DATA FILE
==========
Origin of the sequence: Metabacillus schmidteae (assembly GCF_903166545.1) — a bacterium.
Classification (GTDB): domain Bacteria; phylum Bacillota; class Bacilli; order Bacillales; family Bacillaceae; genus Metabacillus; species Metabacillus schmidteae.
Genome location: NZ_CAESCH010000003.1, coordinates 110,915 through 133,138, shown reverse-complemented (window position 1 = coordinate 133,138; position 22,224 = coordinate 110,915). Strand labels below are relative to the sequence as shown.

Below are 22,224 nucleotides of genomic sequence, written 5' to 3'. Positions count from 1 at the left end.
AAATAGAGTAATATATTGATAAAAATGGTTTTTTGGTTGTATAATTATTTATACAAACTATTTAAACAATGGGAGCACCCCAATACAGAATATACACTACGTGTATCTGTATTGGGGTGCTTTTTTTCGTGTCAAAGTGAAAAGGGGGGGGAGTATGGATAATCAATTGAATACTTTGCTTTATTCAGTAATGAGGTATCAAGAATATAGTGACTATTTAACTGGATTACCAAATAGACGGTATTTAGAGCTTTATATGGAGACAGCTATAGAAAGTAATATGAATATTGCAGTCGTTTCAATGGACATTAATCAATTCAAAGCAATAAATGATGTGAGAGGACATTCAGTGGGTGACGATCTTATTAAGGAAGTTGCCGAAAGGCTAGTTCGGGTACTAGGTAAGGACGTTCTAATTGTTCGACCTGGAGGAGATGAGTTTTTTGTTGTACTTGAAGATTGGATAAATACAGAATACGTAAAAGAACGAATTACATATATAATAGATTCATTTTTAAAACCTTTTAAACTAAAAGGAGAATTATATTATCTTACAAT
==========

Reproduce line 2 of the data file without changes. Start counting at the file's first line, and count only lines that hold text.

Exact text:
Classification (GTDB): domain Bacteria; phylum Bacillota; class Bacilli; order Bacillales; family Bacillaceae; genus Metabacillus; species Metabacillus schmidteae.